if you look at it plainly, just one of the thousands of interactions while one is travelling, but if the context is taken into account there is a deeper meaning, which we may not be clever enough to understand (I remember my Meskwakia teacher telling me), which has nothing to do with her or with me. Maurice Merleau-Ponty had adequately stated: without context, things have no meaning.
(Merleau-Ponty with his daughter, what I think to be a street in Paris. His best known work is The Phenomenology of Perception)
I knew I need to look for the meaning. When the flight arrived in Miami, I cleared immigration (Global Entry in 30 seconds and the customs in one minute, but I decided to wait for the two visitors from the southern hemisphere, it took 30 minutes for them to clear, they were going to New Orleans as part of their trip.
I hailed them as they came out and directed them to their luggage and then said good bye.
Let me know when you are in Melbourne next, I would love to talk to you about the history of Syrian Christians in Cochin, said my new friend from Perth.
My good friends G and G from Melbourne, came to visit me in Havana, had wanted me to visit them in November and I was planning a detour from SE Asia where I go on a reasonably frequent schedule.
But according to the Native Philosophy the message is even deeper, not meeting the person to discuss the history of an interesting group of people to which she belongs along with my best friends in Cochin.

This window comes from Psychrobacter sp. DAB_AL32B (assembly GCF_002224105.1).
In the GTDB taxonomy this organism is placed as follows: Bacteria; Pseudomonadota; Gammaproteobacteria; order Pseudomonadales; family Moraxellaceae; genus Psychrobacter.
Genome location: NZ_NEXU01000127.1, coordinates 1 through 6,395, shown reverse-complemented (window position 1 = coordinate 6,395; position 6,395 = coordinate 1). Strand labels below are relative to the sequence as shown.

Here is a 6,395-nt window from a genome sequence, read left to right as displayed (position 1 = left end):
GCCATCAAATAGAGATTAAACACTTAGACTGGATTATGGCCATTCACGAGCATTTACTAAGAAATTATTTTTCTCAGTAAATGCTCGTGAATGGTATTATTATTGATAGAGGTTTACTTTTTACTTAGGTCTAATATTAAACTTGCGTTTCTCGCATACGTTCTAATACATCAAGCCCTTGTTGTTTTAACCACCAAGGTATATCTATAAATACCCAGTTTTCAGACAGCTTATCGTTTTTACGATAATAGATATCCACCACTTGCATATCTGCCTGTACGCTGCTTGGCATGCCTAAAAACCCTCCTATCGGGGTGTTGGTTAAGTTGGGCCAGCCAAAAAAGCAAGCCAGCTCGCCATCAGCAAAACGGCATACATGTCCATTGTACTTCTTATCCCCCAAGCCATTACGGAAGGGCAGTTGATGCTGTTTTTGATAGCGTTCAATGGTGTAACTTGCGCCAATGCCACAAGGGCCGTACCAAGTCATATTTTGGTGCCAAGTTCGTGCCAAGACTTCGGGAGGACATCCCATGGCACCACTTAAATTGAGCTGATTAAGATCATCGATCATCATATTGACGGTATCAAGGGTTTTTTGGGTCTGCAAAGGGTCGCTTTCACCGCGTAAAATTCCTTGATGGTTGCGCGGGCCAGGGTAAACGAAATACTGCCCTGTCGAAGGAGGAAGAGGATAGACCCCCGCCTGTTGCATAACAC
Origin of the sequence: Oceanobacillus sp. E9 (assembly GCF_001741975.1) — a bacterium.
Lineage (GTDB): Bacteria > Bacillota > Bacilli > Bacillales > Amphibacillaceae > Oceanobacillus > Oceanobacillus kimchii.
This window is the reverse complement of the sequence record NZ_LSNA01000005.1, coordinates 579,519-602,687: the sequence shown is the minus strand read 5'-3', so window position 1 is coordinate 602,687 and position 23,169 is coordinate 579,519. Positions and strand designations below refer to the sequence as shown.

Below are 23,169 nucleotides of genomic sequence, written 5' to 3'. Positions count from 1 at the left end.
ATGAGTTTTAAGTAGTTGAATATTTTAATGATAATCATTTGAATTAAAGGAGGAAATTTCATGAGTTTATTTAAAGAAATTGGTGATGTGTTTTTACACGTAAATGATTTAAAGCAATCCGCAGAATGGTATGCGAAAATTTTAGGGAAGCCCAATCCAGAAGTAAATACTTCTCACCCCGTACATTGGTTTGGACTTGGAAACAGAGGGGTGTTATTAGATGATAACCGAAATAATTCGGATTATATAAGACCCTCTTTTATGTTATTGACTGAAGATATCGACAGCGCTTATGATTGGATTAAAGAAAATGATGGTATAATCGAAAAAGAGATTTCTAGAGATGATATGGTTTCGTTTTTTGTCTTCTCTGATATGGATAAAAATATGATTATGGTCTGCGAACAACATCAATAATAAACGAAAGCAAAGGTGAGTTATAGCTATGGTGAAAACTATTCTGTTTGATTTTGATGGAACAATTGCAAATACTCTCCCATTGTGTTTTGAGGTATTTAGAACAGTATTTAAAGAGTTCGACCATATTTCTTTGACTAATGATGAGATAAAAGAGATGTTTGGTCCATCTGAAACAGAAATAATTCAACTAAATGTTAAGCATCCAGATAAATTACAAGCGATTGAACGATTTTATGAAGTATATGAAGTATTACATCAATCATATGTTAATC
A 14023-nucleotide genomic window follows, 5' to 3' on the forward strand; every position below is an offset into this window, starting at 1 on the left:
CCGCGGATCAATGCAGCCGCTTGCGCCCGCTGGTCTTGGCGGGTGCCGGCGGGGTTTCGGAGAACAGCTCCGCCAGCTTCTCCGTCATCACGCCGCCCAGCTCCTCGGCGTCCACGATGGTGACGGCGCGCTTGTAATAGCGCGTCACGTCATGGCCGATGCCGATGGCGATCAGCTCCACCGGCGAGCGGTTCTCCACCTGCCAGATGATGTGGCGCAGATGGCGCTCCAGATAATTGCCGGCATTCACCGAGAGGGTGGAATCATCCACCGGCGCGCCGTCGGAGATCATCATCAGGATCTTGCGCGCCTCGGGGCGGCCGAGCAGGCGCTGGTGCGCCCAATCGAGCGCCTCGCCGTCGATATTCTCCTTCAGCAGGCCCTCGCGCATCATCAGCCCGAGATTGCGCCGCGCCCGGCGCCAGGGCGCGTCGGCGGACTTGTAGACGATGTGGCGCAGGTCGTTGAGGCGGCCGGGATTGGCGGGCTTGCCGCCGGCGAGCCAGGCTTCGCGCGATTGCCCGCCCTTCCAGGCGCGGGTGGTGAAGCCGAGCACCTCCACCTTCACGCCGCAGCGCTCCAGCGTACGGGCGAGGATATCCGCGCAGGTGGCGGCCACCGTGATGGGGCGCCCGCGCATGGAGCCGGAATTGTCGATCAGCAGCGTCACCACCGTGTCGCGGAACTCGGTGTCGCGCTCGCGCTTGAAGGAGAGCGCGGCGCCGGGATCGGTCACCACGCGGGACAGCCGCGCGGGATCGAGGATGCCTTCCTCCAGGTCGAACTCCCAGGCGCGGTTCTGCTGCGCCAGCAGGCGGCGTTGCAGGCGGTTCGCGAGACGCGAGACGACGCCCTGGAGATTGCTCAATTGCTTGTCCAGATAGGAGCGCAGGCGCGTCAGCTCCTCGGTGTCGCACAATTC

It became clearer this morning, a day after arriving at the Omaha Indian Reservation.
I looked at the blogs I had written about Cochin and to my surprise , I had written a lot about Cochin and it always had some serious Jewish connection and identity. It was like visiting my own cultural identity. 
Being with my jewish friends from Miami in Havana was an affirmation of our connections but re reading my own blogs about Cochin made me revisit, certain symbolic questions about Cultural Identity.
My jewish identity is not in question but I was astonished to read my own blogs about the Jews of Cochin and the in depth research that had gone into proving the Yemen-Cochin connection as well as my encounters with Cochinim elsewhere but not in Israel. As i was reading in one blog, my closeness in Cochin is not to the Jews but to the Syrian Christians and they have the shared VALUES that are common to all Jews whereas with the jews of Cochin, we share a liturgical connection, rather than an emotional one. I find no attraction whatsoever to Bnei Israel Jews of Bombay or the newly "discovered" jews of Manipur, their stories of interest but not touching that fundamental part of the emotions which is common to the humanity. I feel very close to my jewish brethren from Iraq or Yemen (a possible genetic connection there) because of some shared ancient jewish values. Needless to say I lived in the ashkenazic jewish ghetto of Melbourne and I find those relationships extraordinarily worthwhile and soothing to my existence.
I spent most of the day today reflecting on these things and it gave me a good opportunity to think about my close syrian christian friends in Cochin, RN, MM and CW among others and the many acquaintances I have there. 
I felt more than ever secure about my cultural identity. Camus had said that man is the only creature that seeks to have significance in his life, in his preface to that wonderful memoir by Tunisian-French Jewish writer, Albert Memmi, the Pillar of Salt
it was yet another french writer who started his story:
Moi, j'ai dit l'homme, je suis juif
Marcel Ayme

So I finish my hours spent in silence and reflection on this second day of leaving my rich island, mi isla rica, Cuba, thinking of my dear friends there and I want them to hear ..

Yo, Yehuda, estoy muy agradecido por sus amistades y sus preocupaciones para mi.

and to my new friend, We will see each other soon, sooner than you think.